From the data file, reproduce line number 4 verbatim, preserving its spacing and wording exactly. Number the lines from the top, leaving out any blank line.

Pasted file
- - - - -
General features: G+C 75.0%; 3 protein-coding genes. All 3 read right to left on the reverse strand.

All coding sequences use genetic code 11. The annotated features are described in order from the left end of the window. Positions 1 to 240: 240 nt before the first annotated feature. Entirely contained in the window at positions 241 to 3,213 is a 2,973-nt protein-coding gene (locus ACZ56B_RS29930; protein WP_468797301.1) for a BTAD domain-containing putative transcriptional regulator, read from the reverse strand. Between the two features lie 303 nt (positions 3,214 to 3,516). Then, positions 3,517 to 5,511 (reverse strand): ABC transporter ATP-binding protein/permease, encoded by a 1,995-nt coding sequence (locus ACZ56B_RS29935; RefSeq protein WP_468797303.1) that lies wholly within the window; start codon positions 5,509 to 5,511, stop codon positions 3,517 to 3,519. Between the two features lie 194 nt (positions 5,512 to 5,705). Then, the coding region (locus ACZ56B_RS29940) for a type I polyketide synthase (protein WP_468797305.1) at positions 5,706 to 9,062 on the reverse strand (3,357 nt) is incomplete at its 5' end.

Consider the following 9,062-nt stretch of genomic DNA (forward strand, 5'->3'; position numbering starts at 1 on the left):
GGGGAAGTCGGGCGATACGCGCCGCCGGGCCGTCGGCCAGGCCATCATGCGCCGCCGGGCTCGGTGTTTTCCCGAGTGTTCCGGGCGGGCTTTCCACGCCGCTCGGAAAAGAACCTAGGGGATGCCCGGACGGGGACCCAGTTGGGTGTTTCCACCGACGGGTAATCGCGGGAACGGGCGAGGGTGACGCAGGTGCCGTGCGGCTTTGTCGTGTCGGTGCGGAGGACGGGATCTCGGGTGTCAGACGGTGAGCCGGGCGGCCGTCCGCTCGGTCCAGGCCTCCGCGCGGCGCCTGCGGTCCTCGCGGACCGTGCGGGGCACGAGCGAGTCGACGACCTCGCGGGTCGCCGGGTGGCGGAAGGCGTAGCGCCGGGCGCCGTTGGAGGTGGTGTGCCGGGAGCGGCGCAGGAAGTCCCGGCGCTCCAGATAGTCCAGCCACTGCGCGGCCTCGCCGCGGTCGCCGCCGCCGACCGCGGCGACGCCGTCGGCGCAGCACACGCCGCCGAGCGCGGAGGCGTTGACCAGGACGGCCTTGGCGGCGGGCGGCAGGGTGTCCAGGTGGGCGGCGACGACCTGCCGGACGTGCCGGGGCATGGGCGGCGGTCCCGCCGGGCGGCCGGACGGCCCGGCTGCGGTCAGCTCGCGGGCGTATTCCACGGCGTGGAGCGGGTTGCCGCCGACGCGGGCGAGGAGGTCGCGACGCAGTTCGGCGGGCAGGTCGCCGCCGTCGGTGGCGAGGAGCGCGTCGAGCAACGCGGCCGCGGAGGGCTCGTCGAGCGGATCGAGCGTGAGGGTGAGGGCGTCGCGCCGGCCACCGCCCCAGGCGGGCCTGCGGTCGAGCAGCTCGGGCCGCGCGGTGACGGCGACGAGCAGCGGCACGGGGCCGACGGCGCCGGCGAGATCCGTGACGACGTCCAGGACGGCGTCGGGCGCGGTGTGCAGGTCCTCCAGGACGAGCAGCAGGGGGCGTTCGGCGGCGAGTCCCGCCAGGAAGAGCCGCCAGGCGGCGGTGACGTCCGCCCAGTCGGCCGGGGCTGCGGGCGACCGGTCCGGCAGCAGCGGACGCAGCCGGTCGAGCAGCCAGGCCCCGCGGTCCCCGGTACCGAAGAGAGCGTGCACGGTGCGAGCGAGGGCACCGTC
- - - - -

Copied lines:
GGGGAAGTCGGGCGATACGCGCCGCCGGGCCGTCGGCCAGGCCATCATGCGCCGCCGGGCTCGGTGTTTTCCCGAGTGTTCCGGGCGGGCTTTCCACGCCGCTCGGAAAAGAACCTAGGGGATGCCCGGACGGGGACCCAGTTGGGTGTTTCCACCGACGGGTAATCGCGGGAACGGGCGAGGGTGACGCAGGTGCCGTGCGGCTTTGTCGTGTCGGTGCGGAGGACGGGATCTCGGGTGTCAGACGGTGAGCCGGGCGGCCGTCCGCTCGGTCCAGGCCTCCGCGCGGCGCCTGCGGTCCTCGCGGACCGTGCGGGGCACGAGCGAGTCGACGACCTCGCGGGTCGCCGGGTGGCGGAAGGCGTAGCGCCGGGCGCCGTTGGAGGTGGTGTGCCGGGAGCGGCGCAGGAAGTCCCGGCGCTCCAGATAGTCCAGCCACTGCGCGGCCTCGCCGCGGTCGCCGCCGCCGACCGCGGCGACGCCGTCGGCGCAGCACACGCCGCCGAGCGCGGAGGCGTTGACCAGGACGGCCTTGGCGGCGGGCGGCAGGGTGTCCAGGTGGGCGGCGACGACCTGCCGGACGTGCCGGGGCATGGGCGGCGGTCCCGCCGGGCGGCCGGACGGCCCGGCTGCGGTCAGCTCGCGGGCGTATTCCACGGCGTGGAGCGGGTTGCCGCCGACGCGGGCGAGGAGGTCGCGACGCAGTTCGGCGGGCAGGTCGCCGCCGTCGGTGGCGAGGAGCGCGTCGAGCAACGCGGCCGCGGAGGGCTCGTCGAGCGGATCGAGCGTGAGGGTGAGGGCGTCGCGCCGGCCACCGCCCCAGGCGGGCCTGCGGTCGAGCAGCTCGGGCCGCGCGGTGACGGCGACGAGCAGCGGCACGGGGCCGACGGCGCCGGCGAGATCCGTGACGACGTCCAGGACGGCGTCGGGCGCGGTGTGCAGGTCCTCCAGGACGAGCAGCAGGGGGCGTTCGGCGGCGAGTCCCGCCAGGAAGAGCCGCCAGGCGGCGGTGACGTCCGCCCAGTCGGCCGGGGCTGCGGGCGACCGGTCCGGCAGCAGCGGACGCAGCCGGTCGAGCAGCCAGGCCCCGCGGTCCCCGGTACCGAAGAGAGCGTGCACGGTGCGAGCGAGGGCACCGTC